With the markets in a buoyant mood; the euphoria surrounding the formation of a stable government at the centre; the FM coming out with a reasonably reformist Budget; the economy on the cusp of a turnaround; and so on, many first-time investors are currently entering the markets. Some are not taking the mutual fund route but venturing directly into stocks. This story is aimed at them. It will advise that they should first prepare and then invest. It will also advise them against committing some of the common errors that novices tend to do. I have listed a few points. I shall be grateful if you would give me your views on some of them, and add some of your own.
The first time investor always comes at a time when prospective returns from investment are near their lowest. However, I do not believe in timing the markets. The key is to buy a stock at a reasonable value. The first time investor has to come with a clear goal in his mind about his duration, his patience and temperament. Investment is about attitude. Greed or the need for speed are the worst enemies in investing.
At the outset, come in with money that you can afford to lose or will not miss if lost in its entirety. Investing in stocks is a route to wealth creation and not a route to attaining specific goals in a definite time frame. The markets may not cooperate with you when you need the exit.
Of course, many will get lucky with their first punt- make quick money, sell out. Then buy something which keeps sinking and becomes a very long term investment.

The story will be written favouring a long-term, buy-and-hold approach.

1. What should you do by way of preparation before you decide to invest in stocks?
 Understand and realise that you are buying a business. So understand what you are buying. Spend more time in buying stocks than you do spend on buying a shirt or a mobile phone. Learn some basic financials if possible. If you do not invest time in education, then direct investment is not for you. One nice way to start off ANY TIME is to choose some four or five companies you understand or think will last twenty plus years and have a history of over twenty years. Sell something that you understand and which people will need increasingly- This will direct you to companies like HUL, Nestle, Colgate, Glaxo, ITC, HDFC, Gillette etc.
Do a SIP in these stocks for five to ten years.
Or if you can spend time, then take one or more of the following
a. Join an investment club.- discuss, ASK, invite specialists, experts, company executives etc to talk to the group
b. Join a short-term course on stock investing. (not much use- )
c. Read a few classics on stock investing.  (Absolute must- Also on business analysis- for instance, a MUST is to read Competitive Strategy by Michael Porter)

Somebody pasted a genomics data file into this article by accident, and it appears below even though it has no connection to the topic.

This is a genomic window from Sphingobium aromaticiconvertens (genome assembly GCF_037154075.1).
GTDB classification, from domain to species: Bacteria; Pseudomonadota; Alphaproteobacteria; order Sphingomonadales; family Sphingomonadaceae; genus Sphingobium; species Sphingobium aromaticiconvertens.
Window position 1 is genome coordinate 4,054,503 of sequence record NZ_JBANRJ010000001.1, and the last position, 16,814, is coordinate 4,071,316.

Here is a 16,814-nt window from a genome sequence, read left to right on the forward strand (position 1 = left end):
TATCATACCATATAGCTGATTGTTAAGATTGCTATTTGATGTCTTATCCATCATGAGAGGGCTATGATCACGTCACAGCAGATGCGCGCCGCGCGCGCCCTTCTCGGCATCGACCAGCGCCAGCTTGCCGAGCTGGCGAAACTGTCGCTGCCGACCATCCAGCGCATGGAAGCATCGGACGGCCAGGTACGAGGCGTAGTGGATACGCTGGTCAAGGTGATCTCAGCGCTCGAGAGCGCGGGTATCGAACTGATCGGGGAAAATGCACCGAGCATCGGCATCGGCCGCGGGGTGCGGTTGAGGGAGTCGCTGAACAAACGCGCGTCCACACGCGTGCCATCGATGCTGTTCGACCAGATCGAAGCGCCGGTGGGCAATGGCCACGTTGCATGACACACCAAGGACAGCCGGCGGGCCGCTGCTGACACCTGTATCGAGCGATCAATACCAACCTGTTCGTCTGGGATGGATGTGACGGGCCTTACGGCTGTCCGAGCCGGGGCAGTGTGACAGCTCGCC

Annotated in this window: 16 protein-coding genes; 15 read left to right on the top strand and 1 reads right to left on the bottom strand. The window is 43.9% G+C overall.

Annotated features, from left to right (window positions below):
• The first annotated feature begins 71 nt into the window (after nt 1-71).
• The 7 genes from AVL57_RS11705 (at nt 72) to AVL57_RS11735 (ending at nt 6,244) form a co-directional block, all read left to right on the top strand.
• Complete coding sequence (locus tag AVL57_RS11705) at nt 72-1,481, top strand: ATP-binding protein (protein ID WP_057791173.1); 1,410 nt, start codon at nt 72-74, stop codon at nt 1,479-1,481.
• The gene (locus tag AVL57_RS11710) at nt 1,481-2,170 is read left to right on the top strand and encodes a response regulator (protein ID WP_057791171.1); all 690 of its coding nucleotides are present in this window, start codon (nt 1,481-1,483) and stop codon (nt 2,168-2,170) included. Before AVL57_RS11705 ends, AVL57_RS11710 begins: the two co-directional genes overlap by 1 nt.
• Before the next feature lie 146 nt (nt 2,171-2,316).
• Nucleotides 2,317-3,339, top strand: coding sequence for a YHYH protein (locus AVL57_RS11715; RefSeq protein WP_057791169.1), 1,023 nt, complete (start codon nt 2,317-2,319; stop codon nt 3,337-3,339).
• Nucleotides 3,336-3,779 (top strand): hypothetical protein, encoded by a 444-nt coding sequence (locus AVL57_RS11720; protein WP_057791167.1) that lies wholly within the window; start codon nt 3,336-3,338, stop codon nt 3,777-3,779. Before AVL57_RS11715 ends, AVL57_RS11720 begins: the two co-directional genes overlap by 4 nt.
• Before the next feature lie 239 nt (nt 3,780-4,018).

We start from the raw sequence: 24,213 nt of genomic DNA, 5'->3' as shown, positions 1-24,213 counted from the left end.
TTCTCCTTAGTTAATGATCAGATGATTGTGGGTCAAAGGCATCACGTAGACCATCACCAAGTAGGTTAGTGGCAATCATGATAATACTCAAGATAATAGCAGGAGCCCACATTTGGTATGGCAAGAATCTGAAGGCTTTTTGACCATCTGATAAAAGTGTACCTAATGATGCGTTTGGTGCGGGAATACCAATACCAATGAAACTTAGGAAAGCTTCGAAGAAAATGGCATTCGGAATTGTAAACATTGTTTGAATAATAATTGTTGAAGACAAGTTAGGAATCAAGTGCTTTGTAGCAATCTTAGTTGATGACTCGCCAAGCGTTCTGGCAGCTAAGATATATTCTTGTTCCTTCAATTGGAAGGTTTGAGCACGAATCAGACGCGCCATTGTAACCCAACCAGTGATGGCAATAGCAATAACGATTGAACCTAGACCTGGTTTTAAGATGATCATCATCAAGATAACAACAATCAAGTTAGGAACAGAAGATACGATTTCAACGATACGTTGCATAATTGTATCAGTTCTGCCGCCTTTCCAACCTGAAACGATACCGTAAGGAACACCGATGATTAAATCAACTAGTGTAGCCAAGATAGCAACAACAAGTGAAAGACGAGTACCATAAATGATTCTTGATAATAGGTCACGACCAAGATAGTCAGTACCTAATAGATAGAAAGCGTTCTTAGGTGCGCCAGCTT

d. Invest in a database (expensive proposition for individuals, but possible for groups). (nos become less important on a daily basis)
e. Read reports from brokerage houses.  (AVOID AT ALL COSTS) do your own homework-
2. Points to remember when investing
a. Pay attention to company fundamentals.
b. Don't ignore valuations.
c. Have a long-term investment horizon.
d. Know when to exit.
e.  Work out price points where you are happy to buy- Wait for the prices-

3. What are some of the things you should definitely not do when you are still a novice in the stock markets? Some of the common errors that first-timers commit.
a. Avoid IPOs.
b. Avoid F&O trading.
c. Avoid buying and selling on tips.  
d. Don't engage in day trading. 
e.  AVOID margin trading-
f- buy small cap or mid cap companies which you do not understand
g- DO Not buy stocks of companies whose business you cannot understand
h- Find out about the owners, auditors and ask around
i-                    Use google- websites like ; SEBI website etc for bad news on promoters

Economic Times- Selective Advice?? Not a nice piece , I think

Aug 04 2014 : The Economic Times (Mumbai)

The buoyancy in stocks is empting investors.
Here's a guide for first-time entrants to the equity markets.
Two months ago, D P Tejas, a 21-year-old student of IIT Kharagpur, bought his first stock, Crisil.By investing in stocks directly, Tejas wants to avoid the fee that mutual funds charge. With optimism abounding about the prospects of both the economy and the markets, first-time investors are entering the equity markets in droves. But investing in equities can be risky, especially when indices are close to their alltime high levels. In this week's cover story, we draw a road map for first-time investors in stocks. Find out what you need to learn before you enter the stock markets and the points to pay heed to while investing. We also warn you about some of the common pitfalls to avoid. INVESTING THROUGH MUTUAL FUNDS For several reasons, we would advise first-time investors to enter the equity markets via mutual funds. According to Nimesh Shah, managing director and CEO, ICICI Prudential Mutual Fund, “While it is true that equities are necessary in a portfolio to meet longterm financial goals, jumping straight into the equity markets without knowledge and expertise may not be a prudent decision.